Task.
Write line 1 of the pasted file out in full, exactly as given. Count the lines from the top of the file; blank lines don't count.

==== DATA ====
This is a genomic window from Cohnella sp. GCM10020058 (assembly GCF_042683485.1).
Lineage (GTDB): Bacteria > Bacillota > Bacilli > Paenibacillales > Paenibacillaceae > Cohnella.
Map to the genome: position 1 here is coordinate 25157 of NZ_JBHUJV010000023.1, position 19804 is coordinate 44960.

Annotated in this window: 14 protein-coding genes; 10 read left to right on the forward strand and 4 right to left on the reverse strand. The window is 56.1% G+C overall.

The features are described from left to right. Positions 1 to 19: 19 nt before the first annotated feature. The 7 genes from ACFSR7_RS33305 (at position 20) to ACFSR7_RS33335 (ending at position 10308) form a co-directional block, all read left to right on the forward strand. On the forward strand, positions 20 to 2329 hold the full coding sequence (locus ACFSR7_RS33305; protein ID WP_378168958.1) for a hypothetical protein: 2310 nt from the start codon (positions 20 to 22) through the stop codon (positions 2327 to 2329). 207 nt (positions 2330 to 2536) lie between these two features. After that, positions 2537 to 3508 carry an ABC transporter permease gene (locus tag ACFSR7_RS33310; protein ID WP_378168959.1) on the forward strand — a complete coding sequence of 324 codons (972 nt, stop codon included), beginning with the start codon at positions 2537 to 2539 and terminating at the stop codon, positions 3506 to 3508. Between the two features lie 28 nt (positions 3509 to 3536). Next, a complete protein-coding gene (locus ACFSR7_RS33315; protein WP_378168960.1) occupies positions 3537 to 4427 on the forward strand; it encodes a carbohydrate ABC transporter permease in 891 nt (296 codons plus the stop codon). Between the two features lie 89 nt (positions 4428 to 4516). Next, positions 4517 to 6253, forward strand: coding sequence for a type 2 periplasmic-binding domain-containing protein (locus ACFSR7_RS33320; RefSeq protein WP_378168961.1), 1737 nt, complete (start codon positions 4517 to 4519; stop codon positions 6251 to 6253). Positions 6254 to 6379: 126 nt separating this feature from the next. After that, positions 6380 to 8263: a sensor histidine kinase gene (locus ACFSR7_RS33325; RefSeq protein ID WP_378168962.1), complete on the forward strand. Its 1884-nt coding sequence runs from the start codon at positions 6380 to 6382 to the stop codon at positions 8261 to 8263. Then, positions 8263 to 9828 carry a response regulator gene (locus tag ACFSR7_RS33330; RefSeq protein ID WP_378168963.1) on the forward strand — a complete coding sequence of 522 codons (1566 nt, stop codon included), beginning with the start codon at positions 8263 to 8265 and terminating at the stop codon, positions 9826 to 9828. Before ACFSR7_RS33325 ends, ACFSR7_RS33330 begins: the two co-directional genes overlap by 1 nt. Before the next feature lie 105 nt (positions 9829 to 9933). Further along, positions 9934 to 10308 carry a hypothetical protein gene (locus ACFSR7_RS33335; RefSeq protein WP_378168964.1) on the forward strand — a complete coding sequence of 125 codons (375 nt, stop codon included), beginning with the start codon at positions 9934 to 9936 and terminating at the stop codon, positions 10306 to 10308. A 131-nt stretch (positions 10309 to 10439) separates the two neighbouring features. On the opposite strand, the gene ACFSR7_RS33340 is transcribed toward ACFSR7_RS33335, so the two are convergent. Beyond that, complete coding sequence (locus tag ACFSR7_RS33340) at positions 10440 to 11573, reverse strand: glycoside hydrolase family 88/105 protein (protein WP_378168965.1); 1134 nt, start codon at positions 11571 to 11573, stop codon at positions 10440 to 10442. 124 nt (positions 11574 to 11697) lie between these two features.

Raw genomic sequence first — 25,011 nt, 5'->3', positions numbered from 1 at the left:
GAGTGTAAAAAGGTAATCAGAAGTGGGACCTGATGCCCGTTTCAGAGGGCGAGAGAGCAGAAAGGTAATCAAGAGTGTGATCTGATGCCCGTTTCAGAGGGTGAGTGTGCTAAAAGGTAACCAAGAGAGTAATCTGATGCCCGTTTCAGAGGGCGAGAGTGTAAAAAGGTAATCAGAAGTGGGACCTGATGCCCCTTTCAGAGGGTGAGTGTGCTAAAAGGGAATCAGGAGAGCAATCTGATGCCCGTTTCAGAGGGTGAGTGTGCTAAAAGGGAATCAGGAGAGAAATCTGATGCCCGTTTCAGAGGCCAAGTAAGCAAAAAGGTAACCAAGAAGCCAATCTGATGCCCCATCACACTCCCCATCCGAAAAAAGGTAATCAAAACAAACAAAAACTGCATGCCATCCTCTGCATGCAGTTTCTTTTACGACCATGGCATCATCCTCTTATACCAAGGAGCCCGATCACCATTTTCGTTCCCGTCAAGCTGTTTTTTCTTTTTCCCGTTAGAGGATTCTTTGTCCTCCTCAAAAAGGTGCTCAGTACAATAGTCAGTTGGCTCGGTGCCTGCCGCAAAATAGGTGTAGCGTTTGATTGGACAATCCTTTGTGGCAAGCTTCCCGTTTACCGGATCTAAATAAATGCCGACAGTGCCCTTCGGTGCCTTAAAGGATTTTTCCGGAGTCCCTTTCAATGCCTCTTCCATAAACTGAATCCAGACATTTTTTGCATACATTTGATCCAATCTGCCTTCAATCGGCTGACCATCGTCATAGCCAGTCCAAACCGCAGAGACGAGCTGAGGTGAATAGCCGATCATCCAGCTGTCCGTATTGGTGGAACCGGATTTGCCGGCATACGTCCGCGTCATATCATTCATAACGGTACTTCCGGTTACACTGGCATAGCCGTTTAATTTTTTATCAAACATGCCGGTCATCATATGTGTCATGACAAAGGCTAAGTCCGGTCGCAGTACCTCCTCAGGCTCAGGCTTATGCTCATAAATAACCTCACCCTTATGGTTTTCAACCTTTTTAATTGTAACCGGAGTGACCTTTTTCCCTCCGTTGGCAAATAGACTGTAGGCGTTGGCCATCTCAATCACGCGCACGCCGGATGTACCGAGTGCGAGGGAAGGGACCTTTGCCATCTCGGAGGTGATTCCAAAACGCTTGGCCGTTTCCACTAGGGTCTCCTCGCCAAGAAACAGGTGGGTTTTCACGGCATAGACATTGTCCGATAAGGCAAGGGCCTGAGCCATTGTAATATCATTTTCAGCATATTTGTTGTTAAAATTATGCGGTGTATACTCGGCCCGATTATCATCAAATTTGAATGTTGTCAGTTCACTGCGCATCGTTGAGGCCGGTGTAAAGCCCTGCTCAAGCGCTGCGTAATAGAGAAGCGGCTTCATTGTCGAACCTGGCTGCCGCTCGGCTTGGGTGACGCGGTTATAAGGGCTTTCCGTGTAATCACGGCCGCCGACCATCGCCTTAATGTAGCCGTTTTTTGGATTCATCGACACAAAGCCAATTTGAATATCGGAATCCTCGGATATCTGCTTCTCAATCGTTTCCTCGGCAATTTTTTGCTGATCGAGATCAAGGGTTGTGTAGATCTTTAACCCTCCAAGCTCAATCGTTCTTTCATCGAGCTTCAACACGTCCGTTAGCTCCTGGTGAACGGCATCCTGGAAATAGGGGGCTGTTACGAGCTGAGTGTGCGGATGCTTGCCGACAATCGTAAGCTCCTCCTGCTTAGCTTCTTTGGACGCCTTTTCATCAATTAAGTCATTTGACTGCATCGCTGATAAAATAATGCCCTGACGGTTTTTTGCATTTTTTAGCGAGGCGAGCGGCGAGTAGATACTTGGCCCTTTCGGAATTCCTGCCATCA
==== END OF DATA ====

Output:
This is a genomic window from Cohnella sp. GCM10020058 (assembly GCF_042683485.1).